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Tyson Foods has pledged to contribute to the American Red Cross’ relief and recovery efforts for Hurricane Sandy with a corporate match of up to $100,000 of employee donations set to support victims of the hurricane.
“Our hearts go out to those who were in the path of the storm,” said Donnie Smith, president and CEO of Springdale, Ark-based Tyson Foods. “Our company’s culture is to step up and help our neighbors, and we want to do that now with a dollar-for-dollar corporate match to one of the largest disaster relief organizations in America.”
Smith also said the company will dispatch its mobile feeding unit, a 53-foot semi-trailer dubbed “Meals that Matter,” and volunteer cook teams to New Jersey on Saturday. Teams from corporate headquarters in Arkansas, the company’s transportation group and a processing plant in Shelbyville, Tenn., will cook meals for first responders and victims of Sandy as part of a partnership with the American Red Cross. Food for the meals will be furnished by Tyson Foods.
The company unveiled the “Meals that Matter” trailer earlier this year to serve as a central supply unit at disaster sites. This will be the first time the unit has been dispatched.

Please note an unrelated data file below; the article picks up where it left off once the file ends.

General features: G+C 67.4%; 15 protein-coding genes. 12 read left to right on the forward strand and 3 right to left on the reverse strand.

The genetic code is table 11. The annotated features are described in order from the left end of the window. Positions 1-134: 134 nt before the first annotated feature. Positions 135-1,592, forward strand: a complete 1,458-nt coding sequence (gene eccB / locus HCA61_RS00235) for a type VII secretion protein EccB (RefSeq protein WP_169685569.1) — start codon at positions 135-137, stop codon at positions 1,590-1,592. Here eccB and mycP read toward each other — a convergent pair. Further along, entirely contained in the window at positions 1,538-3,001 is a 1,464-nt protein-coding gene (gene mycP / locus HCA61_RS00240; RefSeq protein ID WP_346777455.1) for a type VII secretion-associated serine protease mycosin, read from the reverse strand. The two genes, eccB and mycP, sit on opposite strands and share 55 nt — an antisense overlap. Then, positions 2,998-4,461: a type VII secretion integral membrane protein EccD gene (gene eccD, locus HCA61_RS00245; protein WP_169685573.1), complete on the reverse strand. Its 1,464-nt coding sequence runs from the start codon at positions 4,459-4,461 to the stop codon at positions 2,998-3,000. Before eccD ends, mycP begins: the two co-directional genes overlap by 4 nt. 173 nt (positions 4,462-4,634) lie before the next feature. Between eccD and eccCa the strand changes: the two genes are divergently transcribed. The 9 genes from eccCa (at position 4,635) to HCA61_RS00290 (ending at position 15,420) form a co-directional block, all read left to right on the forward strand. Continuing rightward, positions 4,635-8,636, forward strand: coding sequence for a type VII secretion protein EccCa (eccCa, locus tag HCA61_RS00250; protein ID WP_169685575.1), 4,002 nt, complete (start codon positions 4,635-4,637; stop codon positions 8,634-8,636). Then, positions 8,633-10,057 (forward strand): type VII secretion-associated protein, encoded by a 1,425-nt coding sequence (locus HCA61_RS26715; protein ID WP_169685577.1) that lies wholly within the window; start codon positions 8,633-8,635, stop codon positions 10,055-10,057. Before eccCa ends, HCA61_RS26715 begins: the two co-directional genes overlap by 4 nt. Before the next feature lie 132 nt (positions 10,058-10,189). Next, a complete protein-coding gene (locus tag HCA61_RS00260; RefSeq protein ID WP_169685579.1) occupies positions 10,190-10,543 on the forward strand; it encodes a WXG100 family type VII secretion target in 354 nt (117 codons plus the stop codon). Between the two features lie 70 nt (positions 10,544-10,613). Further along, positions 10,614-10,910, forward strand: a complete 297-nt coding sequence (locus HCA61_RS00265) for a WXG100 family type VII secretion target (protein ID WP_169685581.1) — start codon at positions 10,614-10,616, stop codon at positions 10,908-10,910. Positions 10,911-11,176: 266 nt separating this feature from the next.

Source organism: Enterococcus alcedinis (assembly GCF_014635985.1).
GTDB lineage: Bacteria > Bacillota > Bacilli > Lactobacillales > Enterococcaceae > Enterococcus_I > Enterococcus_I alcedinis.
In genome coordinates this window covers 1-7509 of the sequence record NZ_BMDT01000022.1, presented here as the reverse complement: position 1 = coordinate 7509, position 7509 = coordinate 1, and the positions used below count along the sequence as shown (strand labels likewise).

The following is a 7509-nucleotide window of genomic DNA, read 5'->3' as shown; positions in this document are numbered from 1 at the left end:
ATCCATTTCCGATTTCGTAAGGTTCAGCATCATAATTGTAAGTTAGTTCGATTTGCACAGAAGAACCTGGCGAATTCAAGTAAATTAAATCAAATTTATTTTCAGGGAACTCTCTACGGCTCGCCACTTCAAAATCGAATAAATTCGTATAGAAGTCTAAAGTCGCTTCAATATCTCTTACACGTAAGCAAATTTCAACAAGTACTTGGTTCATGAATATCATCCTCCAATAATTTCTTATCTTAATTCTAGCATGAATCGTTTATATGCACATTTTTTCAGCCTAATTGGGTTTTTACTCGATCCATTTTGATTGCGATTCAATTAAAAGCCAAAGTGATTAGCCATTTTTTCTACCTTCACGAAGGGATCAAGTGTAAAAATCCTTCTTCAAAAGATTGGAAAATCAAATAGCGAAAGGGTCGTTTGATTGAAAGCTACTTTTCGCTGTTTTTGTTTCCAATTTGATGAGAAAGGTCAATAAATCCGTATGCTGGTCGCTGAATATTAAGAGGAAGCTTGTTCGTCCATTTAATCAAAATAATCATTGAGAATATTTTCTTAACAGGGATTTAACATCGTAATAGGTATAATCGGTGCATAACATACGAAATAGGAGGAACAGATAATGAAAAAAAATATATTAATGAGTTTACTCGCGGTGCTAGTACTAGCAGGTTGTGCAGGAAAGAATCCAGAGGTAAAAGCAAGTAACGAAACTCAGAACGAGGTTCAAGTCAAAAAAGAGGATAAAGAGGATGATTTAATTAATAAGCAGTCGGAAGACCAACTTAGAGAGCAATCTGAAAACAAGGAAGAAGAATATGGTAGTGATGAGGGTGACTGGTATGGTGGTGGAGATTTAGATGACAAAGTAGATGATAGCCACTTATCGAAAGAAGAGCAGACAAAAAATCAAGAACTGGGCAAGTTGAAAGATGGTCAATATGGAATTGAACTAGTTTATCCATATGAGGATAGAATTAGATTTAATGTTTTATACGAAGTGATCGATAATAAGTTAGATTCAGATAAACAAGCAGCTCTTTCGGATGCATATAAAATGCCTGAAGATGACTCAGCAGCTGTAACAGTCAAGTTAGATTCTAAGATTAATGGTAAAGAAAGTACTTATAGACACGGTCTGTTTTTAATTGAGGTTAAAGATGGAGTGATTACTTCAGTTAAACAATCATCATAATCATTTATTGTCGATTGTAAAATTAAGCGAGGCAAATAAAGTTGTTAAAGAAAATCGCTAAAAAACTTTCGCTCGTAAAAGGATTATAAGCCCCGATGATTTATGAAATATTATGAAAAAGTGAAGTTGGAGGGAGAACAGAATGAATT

“I’m glad I work for a company that has the ability to offer assistance and with more than 100,000 team members who are ready and willing to pitch in,” Smith said.
With the exception of a grill, the “Meals that Matter” trailer has everything needed to set up and run a cooking site including: full refrigeration, tents and lights, sanitation equipment, cooking and serving supplies, a generator, hydraulic lift and even a Wi-Fi hot spot for internet connections via satellite. Mobile grills will be supplied, as needed, by Tyson’s plant locations. More than 40 plant sites are currently capable of responding to disasters by sending grills and Tyson volunteers to cook food.
On average, Tyson is involved in responding to four to five major disasters each year. In recent years, the company has provided between $300,000 and $500,000 annually in food and financial support to disaster relief.
About 150 Tyson employees from seven states were deployed to northern Alabama in 2011 to help in the aftermath of tornadoes that moved through the region in the spring of that year. They served 270,000 pounds of food, donated ice and water and provided diesel fuel to poultry farmers who had to operate their farms with generators. When a tornado tore through Joplin, Mo., in May 2011, killing more than 160 people, Tyson relief teams arrived on-site in less than 24 hours to provide more than 120,000 pounds of food to local survivors and relief workers.